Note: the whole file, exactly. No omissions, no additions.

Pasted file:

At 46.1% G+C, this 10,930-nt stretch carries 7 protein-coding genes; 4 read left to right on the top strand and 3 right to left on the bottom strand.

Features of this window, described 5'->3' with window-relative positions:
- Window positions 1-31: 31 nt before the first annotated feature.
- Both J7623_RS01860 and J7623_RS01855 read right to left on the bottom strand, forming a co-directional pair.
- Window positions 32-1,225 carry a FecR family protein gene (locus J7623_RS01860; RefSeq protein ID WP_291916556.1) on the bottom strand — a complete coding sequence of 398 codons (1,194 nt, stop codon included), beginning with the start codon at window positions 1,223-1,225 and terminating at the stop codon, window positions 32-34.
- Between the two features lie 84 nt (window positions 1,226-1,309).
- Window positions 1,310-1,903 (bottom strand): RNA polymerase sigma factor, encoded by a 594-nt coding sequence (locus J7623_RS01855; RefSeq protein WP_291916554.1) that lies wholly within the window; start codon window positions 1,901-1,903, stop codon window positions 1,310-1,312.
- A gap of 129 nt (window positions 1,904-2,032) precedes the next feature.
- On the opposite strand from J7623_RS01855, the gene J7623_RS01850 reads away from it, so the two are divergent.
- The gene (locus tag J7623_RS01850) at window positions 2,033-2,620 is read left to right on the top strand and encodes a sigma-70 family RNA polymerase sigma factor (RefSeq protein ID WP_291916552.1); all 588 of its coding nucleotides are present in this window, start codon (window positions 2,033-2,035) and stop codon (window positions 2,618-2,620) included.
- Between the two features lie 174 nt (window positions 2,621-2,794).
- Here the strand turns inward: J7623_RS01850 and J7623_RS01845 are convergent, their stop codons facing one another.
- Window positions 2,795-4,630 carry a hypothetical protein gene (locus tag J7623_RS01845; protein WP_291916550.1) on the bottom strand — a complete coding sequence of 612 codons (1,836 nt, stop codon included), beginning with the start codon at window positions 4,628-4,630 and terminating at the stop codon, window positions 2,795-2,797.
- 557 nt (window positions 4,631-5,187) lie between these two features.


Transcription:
At 46.1% G+C, this 10,930-nt stretch carries 7 protein-coding genes; 4 read left to right on the top strand and 3 right to left on the bottom strand.

Features of this window, described 5'->3' with window-relative positions:
- Window positions 1-31: 31 nt before the first annotated feature.
- Both J7623_RS01860 and J7623_RS01855 read right to left on the bottom strand, forming a co-directional pair.
- Window positions 32-1,225 carry a FecR family protein gene (locus J7623_RS01860; RefSeq protein ID WP_291916556.1) on the bottom strand — a complete coding sequence of 398 codons (1,194 nt, stop codon included), beginning with the start codon at window positions 1,223-1,225 and terminating at the stop codon, window positions 32-34.
- Between the two features lie 84 nt (window positions 1,226-1,309).
- Window positions 1,310-1,903 (bottom strand): RNA polymerase sigma factor, encoded by a 594-nt coding sequence (locus J7623_RS01855; RefSeq protein WP_291916554.1) that lies wholly within the window; start codon window positions 1,901-1,903, stop codon window positions 1,310-1,312.
- A gap of 129 nt (window positions 1,904-2,032) precedes the next feature.
- On the opposite strand from J7623_RS01855, the gene J7623_RS01850 reads away from it, so the two are divergent.
- The gene (locus tag J7623_RS01850) at window positions 2,033-2,620 is read left to right on the top strand and encodes a sigma-70 family RNA polymerase sigma factor (RefSeq protein ID WP_291916552.1); all 588 of its coding nucleotides are present in this window, start codon (window positions 2,033-2,035) and stop codon (window positions 2,618-2,620) included.
- Between the two features lie 174 nt (window positions 2,621-2,794).
- Here the strand turns inward: J7623_RS01850 and J7623_RS01845 are convergent, their stop codons facing one another.
- Window positions 2,795-4,630 carry a hypothetical protein gene (locus tag J7623_RS01845; protein WP_291916550.1) on the bottom strand — a complete coding sequence of 612 codons (1,836 nt, stop codon included), beginning with the start codon at window positions 4,628-4,630 and terminating at the stop codon, window positions 2,795-2,797.
- 557 nt (window positions 4,631-5,187) lie between these two features.